# Homework Help: Friction / Tension problem

1. Oct 19, 2006

### Destrio

Hey,
I so far haven'y encountered a problem like this yet and dont know where to begin.

An object of mass, m , is suspended by two cords connected to a wall and to a 50 kg block resting on a table as shown. A coefficient of friction on 0.47 exists between the 5.0kg block and the table. What is the maximum mass, m , that can be hung from the cords before the 5.0kg block begins to move?

So far all I have been able to get is
Fnet = 0 due to no movement
and
Ff = uFn
= (0.47)(5.0kg)(9.8m/s^2)
= = 23.03 N

Where do I go from here:

Image: http://img85.imageshack.us/img85/3025/physicsfrictionib5.jpg [Broken]
http://img85.imageshack.us/img85/3025/physicsfrictionib5.jpg [Broken]

Last edited by a moderator: May 2, 2017
2. Oct 19, 2006

The first step is done - you calculated the friction force. Now, the maximal force in the horizontal string must equal the frictional force, right? So, you must set up the equations of equilibrium for the point (node) where the three strings meet.

3. Oct 19, 2006

### Staff: Mentor

Analyze the forces acting at the connection point. Vertical and horizontal forces must each add to zero. Hint: Call the (unknown) tension in the upper cord T and set up two equations.

4. Oct 19, 2006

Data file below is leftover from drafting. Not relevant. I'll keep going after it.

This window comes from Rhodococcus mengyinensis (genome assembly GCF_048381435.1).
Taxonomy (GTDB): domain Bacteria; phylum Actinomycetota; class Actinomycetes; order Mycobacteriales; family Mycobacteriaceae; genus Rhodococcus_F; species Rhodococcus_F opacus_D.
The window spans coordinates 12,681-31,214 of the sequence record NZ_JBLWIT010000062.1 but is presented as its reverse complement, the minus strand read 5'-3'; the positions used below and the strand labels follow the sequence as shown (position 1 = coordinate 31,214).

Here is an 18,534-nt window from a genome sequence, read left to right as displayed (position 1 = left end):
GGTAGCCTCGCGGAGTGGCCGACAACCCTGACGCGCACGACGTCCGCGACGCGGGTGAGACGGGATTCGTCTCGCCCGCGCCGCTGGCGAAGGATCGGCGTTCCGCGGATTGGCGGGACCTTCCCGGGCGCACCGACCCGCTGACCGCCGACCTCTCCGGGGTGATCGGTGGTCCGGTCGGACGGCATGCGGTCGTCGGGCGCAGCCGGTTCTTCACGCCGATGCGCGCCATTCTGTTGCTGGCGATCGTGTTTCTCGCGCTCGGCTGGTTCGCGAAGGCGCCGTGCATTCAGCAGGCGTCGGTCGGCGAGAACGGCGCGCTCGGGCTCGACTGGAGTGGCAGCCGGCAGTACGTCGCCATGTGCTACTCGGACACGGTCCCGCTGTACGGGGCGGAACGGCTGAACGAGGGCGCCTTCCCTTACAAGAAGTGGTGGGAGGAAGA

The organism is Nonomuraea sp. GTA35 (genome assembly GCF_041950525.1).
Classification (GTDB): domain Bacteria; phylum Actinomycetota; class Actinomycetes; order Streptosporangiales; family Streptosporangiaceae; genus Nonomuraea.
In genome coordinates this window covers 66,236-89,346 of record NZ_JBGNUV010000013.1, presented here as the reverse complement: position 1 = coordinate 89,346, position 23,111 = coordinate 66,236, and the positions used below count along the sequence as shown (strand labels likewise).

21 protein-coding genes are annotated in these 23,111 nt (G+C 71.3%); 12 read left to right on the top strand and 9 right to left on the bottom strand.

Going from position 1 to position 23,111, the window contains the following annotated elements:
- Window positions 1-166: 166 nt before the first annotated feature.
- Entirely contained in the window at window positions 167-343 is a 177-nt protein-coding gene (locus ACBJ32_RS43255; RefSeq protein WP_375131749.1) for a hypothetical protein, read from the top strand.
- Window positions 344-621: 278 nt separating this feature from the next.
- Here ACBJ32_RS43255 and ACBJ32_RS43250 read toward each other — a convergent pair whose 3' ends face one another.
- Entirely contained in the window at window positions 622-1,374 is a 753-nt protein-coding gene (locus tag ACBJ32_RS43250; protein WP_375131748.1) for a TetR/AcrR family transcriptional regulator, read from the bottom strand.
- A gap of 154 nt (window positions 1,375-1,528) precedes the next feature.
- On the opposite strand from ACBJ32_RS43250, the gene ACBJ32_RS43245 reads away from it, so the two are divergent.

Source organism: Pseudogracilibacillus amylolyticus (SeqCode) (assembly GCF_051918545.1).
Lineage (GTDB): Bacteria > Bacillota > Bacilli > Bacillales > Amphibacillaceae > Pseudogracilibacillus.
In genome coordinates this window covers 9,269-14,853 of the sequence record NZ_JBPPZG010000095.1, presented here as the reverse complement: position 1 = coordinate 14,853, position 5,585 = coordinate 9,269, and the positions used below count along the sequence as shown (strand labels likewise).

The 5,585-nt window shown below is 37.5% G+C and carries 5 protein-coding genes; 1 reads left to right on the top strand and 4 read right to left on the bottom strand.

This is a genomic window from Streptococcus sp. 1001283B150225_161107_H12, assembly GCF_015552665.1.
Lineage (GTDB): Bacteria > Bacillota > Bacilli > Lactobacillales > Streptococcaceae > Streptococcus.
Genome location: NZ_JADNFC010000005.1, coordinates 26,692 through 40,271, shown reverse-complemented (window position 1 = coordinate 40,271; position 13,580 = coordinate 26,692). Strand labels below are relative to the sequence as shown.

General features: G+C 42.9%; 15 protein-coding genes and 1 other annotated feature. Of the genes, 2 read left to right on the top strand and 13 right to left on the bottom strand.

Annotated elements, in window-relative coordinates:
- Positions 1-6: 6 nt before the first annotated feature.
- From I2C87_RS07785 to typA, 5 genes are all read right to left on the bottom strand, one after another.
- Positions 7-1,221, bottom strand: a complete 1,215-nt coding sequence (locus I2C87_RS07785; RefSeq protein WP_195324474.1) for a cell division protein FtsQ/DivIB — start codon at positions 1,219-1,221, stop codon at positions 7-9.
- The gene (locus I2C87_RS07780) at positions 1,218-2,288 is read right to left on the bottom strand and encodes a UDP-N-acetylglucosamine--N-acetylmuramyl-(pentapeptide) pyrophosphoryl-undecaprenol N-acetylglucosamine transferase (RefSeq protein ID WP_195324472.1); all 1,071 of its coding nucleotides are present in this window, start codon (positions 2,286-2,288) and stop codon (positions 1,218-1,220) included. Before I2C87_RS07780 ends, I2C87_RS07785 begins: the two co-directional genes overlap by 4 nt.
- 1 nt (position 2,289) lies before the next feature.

### Destrio

Hey
So would the horizontal force on the right rope (Fx) be equal to the Ff , 23.03N?
and the Fy be 14.39N?

if so, how do I use this to determine the mass?

5. Oct 19, 2006

### gunblaze

Yes. The max Fx allowed will be the frictional force acting on the 5kg block. You now know that the tension of the string connected to the wall and connection pt does have a vertical pulling force and rightward pulling force. If the max allowable rightward pulling force is given by friction, are you able to find the upward pulling force by the tension of the string connected to the wall and connection pt? That upward force will be equal to ur max weight allowed by ur mass right?

6. Oct 19, 2006

### Destrio

I'm confused,
could you show an equation (or some of it) showing what you mean please?

7. Oct 20, 2006

As said above, set up the equation of equilibrium for horizontal compoments at the connection point first: $$-T_{1} + T_{2}\cos(180 - (90+23))=0$$, where T1 is the tension in the horizontal string (which equals the frictional force), and T2 is the tension is the string connected to the wall. Then, set up the equation of equilibrium for the vertical compoments: $$T_{2}\cos(23) - mg = 0$$. Since you calculated T2 in the previous step, I'm sure you see how to get the mass m now.

8. Oct 20, 2006

### Destrio

thanks!
I figured it out :)
I was thrown off for a moment when you put cos 23 (should be cos 32) but that helped me solve it
thanks very much

EDIT:
sorry, I didnt realize i wrote the wrong value on my diagram, my mistake

Last edited: Oct 20, 2006